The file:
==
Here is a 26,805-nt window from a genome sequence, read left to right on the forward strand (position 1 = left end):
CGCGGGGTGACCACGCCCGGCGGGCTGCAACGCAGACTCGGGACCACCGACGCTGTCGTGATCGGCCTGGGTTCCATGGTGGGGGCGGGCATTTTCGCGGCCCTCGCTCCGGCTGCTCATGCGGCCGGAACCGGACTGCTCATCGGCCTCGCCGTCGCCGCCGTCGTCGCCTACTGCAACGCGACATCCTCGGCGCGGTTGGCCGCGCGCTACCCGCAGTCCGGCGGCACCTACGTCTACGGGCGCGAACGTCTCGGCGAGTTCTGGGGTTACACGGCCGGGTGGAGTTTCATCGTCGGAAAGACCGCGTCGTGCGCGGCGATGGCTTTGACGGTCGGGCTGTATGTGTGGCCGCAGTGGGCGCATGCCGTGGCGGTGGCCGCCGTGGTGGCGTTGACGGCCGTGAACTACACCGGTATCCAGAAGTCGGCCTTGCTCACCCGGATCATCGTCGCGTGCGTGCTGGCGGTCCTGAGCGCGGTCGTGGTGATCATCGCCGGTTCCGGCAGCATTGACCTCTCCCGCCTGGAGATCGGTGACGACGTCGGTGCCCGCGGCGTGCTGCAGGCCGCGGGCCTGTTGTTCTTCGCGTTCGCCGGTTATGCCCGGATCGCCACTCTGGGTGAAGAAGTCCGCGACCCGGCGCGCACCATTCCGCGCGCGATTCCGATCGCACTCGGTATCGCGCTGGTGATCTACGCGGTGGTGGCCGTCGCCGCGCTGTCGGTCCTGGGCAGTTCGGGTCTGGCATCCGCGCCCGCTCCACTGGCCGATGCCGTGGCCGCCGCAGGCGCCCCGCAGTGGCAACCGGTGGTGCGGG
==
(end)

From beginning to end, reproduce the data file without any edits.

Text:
Here is a 26,805-nt window from a genome sequence, read left to right on the forward strand (position 1 = left end):
CGCGGGGTGACCACGCCCGGCGGGCTGCAACGCAGACTCGGGACCACCGACGCTGTCGTGATCGGCCTGGGTTCCATGGTGGGGGCGGGCATTTTCGCGGCCCTCGCTCCGGCTGCTCATGCGGCCGGAACCGGACTGCTCATCGGCCTCGCCGTCGCCGCCGTCGTCGCCTACTGCAACGCGACATCCTCGGCGCGGTTGGCCGCGCGCTACCCGCAGTCCGGCGGCACCTACGTCTACGGGCGCGAACGTCTCGGCGAGTTCTGGGGTTACACGGCCGGGTGGAGTTTCATCGTCGGAAAGACCGCGTCGTGCGCGGCGATGGCTTTGACGGTCGGGCTGTATGTGTGGCCGCAGTGGGCGCATGCCGTGGCGGTGGCCGCCGTGGTGGCGTTGACGGCCGTGAACTACACCGGTATCCAGAAGTCGGCCTTGCTCACCCGGATCATCGTCGCGTGCGTGCTGGCGGTCCTGAGCGCGGTCGTGGTGATCATCGCCGGTTCCGGCAGCATTGACCTCTCCCGCCTGGAGATCGGTGACGACGTCGGTGCCCGCGGCGTGCTGCAGGCCGCGGGCCTGTTGTTCTTCGCGTTCGCCGGTTATGCCCGGATCGCCACTCTGGGTGAAGAAGTCCGCGACCCGGCGCGCACCATTCCGCGCGCGATTCCGATCGCACTCGGTATCGCGCTGGTGATCTACGCGGTGGTGGCCGTCGCCGCGCTGTCGGTCCTGGGCAGTTCGGGTCTGGCATCCGCGCCCGCTCCACTGGCCGATGCCGTGGCCGCCGCAGGCGCCCCGCAGTGGCAACCGGTGGTGCGGG